It was such a fabulous feeling that we’d finished!
Retired science teacher, Di Brennan, took part in the Jurassic Coast Challenge for St Catherine’s in memory of her husband Eamonn. Wet weather, tough climbs and over 26 miles made it a trek Di will never forget:
Eamonn and I were married in 1979 and together for 40 years in total. We went through a lot together. During his life he needed two kidney transplants; two hip replacements due to the side effects of immunosuppressive drugs; two sessions of dialysis and a few sessions of radiotherapy , so together we’d seen a lot of hospitals.
When he was 50, cancers started to appear on his skin and over the following years they became gradually worse. And to make things even worse he developed tongue cancer too. I retired from teaching early and I was able to dedicate my time to looking after him.
When Eamonn’s condition became terminal, we were referred to St Catherine’s community team. They were at the end of the phone whenever I needed them. I could call St Catherine’s any time and they would listen and advise me.
We had an apartment on the South Coast that we visited regularly but I would feel rather worried being so far away from St Catherines. I’d call the hospice and they would relieve my anxiety and advise me. I felt I had the support to help Eamonn and towards the end of his illness I was calling every day.
Without St Catherine’s we would have had to rely so much more on our GP. GPs are great and the district nurses were fabulous, but they’re not specialists like the hospice and couldn’t advise me on how to stop Eamonn’s pain.
Eamonn was often in a lot of pain. He was so brave, but it was very hard to watch. It became increasingly difficult to see a doctor when I needed one and I became very anxious as I didn’t know how to help him. I would call St Catherines every day, sometimes twice a day.
When St Catherine’s found him a bed in the hospice I was so relieved, and although Eamonn didn’t want to come into the Hospice, his medication was altered straight away and his progress was monitored carefully. The next morning when I arrived he said: “I’m in no pain, no pain!” It was fabulous to see as he was so pleased with himself, and St Catherine’s, of course.
That evening, despite feeding through a peg, he so wanted to taste the soup, but even the small amount he had he couldn’t swallow properly and it went straight down to his lungs. The next day he died, but he died without pain and having enjoyed the soup. He was calm and passed peacefully and I am forever grateful to the nurses and doctors at St Catherines who made that so.
All my friends and family were so supportive. I love walking and they used to come and take me out, and while I was getting over everything my friends and I did the Sussex Landmarks walk for St Catherine’s. We did that two years running – my friends did it to support me and to remember Eamonn, whom they had known and loved.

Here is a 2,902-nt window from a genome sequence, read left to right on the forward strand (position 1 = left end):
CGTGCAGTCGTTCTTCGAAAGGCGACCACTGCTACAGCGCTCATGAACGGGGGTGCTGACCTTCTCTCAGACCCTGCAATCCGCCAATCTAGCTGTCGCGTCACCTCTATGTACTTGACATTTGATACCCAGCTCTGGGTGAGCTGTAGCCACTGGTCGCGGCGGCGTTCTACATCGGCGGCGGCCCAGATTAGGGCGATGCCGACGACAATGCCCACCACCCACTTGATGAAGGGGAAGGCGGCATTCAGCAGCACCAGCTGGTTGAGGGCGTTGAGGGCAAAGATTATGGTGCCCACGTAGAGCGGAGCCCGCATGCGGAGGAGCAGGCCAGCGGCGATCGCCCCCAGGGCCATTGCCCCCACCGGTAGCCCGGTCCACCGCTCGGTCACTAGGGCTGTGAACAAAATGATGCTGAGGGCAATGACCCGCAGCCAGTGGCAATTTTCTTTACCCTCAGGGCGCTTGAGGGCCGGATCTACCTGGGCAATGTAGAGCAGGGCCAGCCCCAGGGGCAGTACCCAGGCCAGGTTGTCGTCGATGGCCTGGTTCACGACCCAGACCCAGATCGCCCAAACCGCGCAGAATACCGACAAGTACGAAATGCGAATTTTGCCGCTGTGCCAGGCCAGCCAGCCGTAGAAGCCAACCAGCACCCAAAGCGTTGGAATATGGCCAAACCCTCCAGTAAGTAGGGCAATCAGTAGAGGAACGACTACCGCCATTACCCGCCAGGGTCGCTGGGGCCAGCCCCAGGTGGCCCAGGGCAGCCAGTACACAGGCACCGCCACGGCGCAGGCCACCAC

When I spotted the Jurassic Coast Trek being advertised, I decided to do it as the route was very near where Eamonn and I had our apartment near Poole. It’s a part of the world I know well, and my friend Judy signed up to do it with me and another friend, Tessa, became our support crew along with Dylan, my Border Collie.
Judy and I had been along to two of the St Catherine’s training walks and we were often the last ones to get up some of the hills! The training sessions helped develop friendships with the other members of the group and there was such a great camaraderie because we had all shared the same experience of having a loved one who had died after being cared for by the hospice.
When I set out on the trek, I wasn’t sure I could do it. Although I’ve walked a lot, it was hard! On the first day the rain poured and we were soaked. The ground was so muddy and the hills were so slippery – it felt quite treacherous. By the end of the first day our boots were squelching! It was dogged determination that kept us all walking.
I did wonder if I would be able to complete the second day. My feet were sore from the day before, but that morning we were told we were finishing on Studland South Beach – known in the family as ‘Eamonn’s Beach’ as it is where we scattered Eamonn’s ashes. I told the group of trekkers this and became very choked, but everyone was so encouraging, I couldn’t not continue after that.
I was resolved to walk as far as I could on the second day and the group were so supportive of each other. We were helping each other up the hills, holding each other’s hands coming down the hills, and the photos from the trip are testament to the amazing support we shared. Mostly everyone laughing and joking.
Cat and Emma leading the group from St Catherine’s were brilliant – they were walking up and down talking to the group the whole time, listening to everyone’s stories. They were such good fun and they kept us going – they were a great team.
When we finally reached ‘Eamonn’s Beach’ it was very emotional. More than a few tears were shed, but there was a wonderful sense of achievement. As we walked down onto the beach, we took our boots off and went into the sea. It was such a fabulous feeling that we’d finished – I have a wonderful photo of Judy and I in the sea with Dylan the dog who along with Tessa met us there at Eammon’s beach.
Other than looking after Eamonn, the Jurassic Coast was the hardest challenge I have ever had in my life, and together with friends and family I raised over £500 for St Catherine’s.
Taking part was a way for me to keep hold of Eamonn’s memory, which I won’t ever lose. Although my life has moved on, it was my way of saying thank you to him for all the good times we had over 40 years together. I was doing it for him, really! But also for me!